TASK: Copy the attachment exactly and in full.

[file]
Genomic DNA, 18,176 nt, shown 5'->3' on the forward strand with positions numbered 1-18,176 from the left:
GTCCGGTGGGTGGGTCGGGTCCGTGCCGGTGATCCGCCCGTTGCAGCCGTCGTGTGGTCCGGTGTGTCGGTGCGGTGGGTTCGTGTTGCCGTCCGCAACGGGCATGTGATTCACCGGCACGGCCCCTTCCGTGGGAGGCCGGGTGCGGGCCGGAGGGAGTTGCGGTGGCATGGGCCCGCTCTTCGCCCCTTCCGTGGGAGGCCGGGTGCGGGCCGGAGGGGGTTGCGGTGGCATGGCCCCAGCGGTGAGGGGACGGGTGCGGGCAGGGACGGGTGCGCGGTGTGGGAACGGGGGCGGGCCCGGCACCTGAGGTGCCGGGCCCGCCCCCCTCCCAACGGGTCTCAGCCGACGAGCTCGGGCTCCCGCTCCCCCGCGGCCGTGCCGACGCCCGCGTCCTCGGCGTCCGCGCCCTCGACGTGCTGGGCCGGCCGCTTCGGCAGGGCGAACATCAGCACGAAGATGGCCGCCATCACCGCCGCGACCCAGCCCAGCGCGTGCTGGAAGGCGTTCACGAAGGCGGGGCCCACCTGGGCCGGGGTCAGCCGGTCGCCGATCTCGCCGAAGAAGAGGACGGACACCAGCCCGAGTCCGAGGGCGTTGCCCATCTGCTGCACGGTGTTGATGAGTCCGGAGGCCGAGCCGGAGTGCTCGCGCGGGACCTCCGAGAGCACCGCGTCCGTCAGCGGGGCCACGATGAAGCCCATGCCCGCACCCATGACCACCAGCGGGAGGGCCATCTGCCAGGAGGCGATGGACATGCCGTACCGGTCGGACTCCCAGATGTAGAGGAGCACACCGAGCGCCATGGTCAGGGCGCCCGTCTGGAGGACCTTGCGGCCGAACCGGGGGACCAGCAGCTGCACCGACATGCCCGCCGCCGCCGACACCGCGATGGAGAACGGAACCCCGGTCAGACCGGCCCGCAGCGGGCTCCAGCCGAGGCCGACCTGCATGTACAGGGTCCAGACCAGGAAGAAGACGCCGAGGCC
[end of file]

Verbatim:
Genomic DNA, 18,176 nt, shown 5'->3' on the forward strand with positions numbered 1-18,176 from the left:
GTCCGGTGGGTGGGTCGGGTCCGTGCCGGTGATCCGCCCGTTGCAGCCGTCGTGTGGTCCGGTGTGTCGGTGCGGTGGGTTCGTGTTGCCGTCCGCAACGGGCATGTGATTCACCGGCACGGCCCCTTCCGTGGGAGGCCGGGTGCGGGCCGGAGGGAGTTGCGGTGGCATGGGCCCGCTCTTCGCCCCTTCCGTGGGAGGCCGGGTGCGGGCCGGAGGGGGTTGCGGTGGCATGGCCCCAGCGGTGAGGGGACGGGTGCGGGCAGGGACGGGTGCGCGGTGTGGGAACGGGGGCGGGCCCGGCACCTGAGGTGCCGGGCCCGCCCCCCTCCCAACGGGTCTCAGCCGACGAGCTCGGGCTCCCGCTCCCCCGCGGCCGTGCCGACGCCCGCGTCCTCGGCGTCCGCGCCCTCGACGTGCTGGGCCGGCCGCTTCGGCAGGGCGAACATCAGCACGAAGATGGCCGCCATCACCGCCGCGACCCAGCCCAGCGCGTGCTGGAAGGCGTTCACGAAGGCGGGGCCCACCTGGGCCGGGGTCAGCCGGTCGCCGATCTCGCCGAAGAAGAGGACGGACACCAGCCCGAGTCCGAGGGCGTTGCCCATCTGCTGCACGGTGTTGATGAGTCCGGAGGCCGAGCCGGAGTGCTCGCGCGGGACCTCCGAGAGCACCGCGTCCGTCAGCGGGGCCACGATGAAGCCCATGCCCGCACCCATGACCACCAGCGGGAGGGCCATCTGCCAGGAGGCGATGGACATGCCGTACCGGTCGGACTCCCAGATGTAGAGGAGCACACCGAGCGCCATGGTCAGGGCGCCCGTCTGGAGGACCTTGCGGCCGAACCGGGGGACCAGCAGCTGCACCGACATGCCCGCCGCCGCCGACACCGCGATGGAGAACGGAACCCCGGTCAGACCGGCCCGCAGCGGGCTCCAGCCGAGGCCGACCTGCATGTACAGGGTCCAGACCAGGAAGAAGACGCCGAGGCC